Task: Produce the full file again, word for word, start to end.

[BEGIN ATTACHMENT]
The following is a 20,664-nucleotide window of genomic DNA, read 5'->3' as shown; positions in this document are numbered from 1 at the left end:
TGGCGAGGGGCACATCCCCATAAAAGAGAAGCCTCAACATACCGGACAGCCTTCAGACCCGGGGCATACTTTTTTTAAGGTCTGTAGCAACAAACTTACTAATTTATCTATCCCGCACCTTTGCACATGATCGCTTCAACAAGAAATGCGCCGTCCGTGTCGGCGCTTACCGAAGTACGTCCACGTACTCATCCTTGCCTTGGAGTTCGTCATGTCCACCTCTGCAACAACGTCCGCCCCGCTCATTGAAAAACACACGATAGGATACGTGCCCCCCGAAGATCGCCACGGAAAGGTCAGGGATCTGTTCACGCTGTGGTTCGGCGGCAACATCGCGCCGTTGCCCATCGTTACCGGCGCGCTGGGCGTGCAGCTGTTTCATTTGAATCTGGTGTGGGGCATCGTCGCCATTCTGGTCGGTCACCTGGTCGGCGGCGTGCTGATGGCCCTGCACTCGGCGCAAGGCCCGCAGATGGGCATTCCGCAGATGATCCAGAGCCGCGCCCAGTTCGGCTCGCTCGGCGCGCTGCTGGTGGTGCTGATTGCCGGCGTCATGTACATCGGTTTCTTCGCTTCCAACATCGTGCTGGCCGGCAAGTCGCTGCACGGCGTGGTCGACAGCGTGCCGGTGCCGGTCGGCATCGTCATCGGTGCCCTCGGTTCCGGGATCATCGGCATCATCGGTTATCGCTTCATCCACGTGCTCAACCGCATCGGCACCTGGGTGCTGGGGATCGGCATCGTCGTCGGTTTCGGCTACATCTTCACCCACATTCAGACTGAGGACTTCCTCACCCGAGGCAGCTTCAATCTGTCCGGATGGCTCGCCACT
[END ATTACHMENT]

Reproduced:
The following is a 20,664-nucleotide window of genomic DNA, read 5'->3' as shown; positions in this document are numbered from 1 at the left end:
TGGCGAGGGGCACATCCCCATAAAAGAGAAGCCTCAACATACCGGACAGCCTTCAGACCCGGGGCATACTTTTTTTAAGGTCTGTAGCAACAAACTTACTAATTTATCTATCCCGCACCTTTGCACATGATCGCTTCAACAAGAAATGCGCCGTCCGTGTCGGCGCTTACCGAAGTACGTCCACGTACTCATCCTTGCCTTGGAGTTCGTCATGTCCACCTCTGCAACAACGTCCGCCCCGCTCATTGAAAAACACACGATAGGATACGTGCCCCCCGAAGATCGCCACGGAAAGGTCAGGGATCTGTTCACGCTGTGGTTCGGCGGCAACATCGCGCCGTTGCCCATCGTTACCGGCGCGCTGGGCGTGCAGCTGTTTCATTTGAATCTGGTGTGGGGCATCGTCGCCATTCTGGTCGGTCACCTGGTCGGCGGCGTGCTGATGGCCCTGCACTCGGCGCAAGGCCCGCAGATGGGCATTCCGCAGATGATCCAGAGCCGCGCCCAGTTCGGCTCGCTCGGCGCGCTGCTGGTGGTGCTGATTGCCGGCGTCATGTACATCGGTTTCTTCGCTTCCAACATCGTGCTGGCCGGCAAGTCGCTGCACGGCGTGGTCGACAGCGTGCCGGTGCCGGTCGGCATCGTCATCGGTGCCCTCGGTTCCGGGATCATCGGCATCATCGGTTATCGCTTCATCCACGTGCTCAACCGCATCGGCACCTGGGTGCTGGGGATCGGCATCGTCGTCGGTTTCGGCTACATCTTCACCCACATTCAGACTGAGGACTTCCTCACCCGAGGCAGCTTCAATCTGTCCGGATGGCTCGCCACT